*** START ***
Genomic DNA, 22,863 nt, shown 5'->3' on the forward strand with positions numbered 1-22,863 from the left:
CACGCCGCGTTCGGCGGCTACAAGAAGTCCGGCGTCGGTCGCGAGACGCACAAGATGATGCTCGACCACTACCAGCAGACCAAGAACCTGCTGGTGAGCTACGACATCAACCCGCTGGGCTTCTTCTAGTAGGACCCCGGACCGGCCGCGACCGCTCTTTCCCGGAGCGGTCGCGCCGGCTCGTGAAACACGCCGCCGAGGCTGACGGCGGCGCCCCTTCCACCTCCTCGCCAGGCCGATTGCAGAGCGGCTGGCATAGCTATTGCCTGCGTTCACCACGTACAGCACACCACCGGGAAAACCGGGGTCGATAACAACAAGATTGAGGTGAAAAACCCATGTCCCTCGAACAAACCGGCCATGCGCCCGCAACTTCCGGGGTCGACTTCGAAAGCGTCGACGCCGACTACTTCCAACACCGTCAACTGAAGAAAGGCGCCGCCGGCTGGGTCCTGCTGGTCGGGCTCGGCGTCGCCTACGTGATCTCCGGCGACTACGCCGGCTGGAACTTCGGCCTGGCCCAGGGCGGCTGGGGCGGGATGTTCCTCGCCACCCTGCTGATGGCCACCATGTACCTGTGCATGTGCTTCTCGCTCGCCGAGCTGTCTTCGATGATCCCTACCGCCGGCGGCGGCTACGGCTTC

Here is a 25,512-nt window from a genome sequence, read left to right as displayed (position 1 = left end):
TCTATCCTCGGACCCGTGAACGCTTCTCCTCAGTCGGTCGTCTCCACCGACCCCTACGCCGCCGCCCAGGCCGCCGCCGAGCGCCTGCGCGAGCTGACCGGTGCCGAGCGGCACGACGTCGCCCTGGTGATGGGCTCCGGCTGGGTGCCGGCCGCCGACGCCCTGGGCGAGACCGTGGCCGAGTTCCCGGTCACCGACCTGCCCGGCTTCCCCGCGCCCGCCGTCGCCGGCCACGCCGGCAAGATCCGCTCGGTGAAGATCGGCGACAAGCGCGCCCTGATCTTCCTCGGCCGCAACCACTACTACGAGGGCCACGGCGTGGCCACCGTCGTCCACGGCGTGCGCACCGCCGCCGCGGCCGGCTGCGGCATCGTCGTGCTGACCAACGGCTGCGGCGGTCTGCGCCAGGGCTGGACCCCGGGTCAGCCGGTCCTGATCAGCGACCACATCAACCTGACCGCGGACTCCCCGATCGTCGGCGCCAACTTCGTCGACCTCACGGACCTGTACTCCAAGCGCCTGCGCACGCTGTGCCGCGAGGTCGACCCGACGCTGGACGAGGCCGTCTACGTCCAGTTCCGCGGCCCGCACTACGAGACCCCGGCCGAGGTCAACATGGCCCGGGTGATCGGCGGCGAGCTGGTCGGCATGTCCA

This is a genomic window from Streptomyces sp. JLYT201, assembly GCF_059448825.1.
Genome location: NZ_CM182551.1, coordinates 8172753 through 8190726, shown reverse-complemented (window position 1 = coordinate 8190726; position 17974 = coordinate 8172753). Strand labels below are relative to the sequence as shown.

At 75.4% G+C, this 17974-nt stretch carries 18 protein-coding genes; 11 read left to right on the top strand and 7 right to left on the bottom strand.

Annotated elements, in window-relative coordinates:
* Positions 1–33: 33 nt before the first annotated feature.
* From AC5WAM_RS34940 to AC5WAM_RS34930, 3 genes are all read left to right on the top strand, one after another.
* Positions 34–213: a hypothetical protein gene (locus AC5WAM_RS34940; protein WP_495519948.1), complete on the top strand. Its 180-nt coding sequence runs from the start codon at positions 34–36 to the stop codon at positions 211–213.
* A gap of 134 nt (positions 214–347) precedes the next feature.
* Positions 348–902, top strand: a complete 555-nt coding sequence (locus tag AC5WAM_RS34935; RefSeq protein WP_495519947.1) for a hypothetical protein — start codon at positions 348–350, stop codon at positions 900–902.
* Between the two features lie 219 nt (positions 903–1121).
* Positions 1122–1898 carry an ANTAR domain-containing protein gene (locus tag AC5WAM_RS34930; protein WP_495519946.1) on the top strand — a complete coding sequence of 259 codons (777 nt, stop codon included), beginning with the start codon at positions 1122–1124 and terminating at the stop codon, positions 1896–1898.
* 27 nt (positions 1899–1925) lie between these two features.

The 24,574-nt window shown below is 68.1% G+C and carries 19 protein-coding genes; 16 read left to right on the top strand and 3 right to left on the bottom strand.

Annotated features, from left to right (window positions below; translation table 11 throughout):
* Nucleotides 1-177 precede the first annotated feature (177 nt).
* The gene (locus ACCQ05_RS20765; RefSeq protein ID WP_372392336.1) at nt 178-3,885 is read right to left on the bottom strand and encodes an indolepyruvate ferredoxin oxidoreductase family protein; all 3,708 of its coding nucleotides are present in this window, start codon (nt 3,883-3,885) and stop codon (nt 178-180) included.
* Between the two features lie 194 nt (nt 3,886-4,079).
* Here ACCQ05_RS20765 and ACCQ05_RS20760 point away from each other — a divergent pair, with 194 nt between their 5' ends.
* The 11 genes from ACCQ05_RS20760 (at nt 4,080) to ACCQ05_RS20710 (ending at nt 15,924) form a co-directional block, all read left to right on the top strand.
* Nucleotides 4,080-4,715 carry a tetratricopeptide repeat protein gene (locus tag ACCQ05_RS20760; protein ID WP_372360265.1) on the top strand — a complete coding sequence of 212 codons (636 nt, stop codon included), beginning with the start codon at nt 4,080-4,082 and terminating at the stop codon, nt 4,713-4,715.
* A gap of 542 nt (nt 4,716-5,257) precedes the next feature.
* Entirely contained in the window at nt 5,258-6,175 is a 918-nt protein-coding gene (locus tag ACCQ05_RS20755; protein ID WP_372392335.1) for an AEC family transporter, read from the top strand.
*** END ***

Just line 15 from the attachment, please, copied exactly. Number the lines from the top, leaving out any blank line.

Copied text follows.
* Positions 1122–1898 carry an ANTAR domain-containing protein gene (locus tag AC5WAM_RS34930; protein WP_495519946.1) on the top strand — a complete coding sequence of 259 codons (777 nt, stop codon included), beginning with the start codon at positions 1122–1124 and terminating at the stop codon, positions 1896–1898.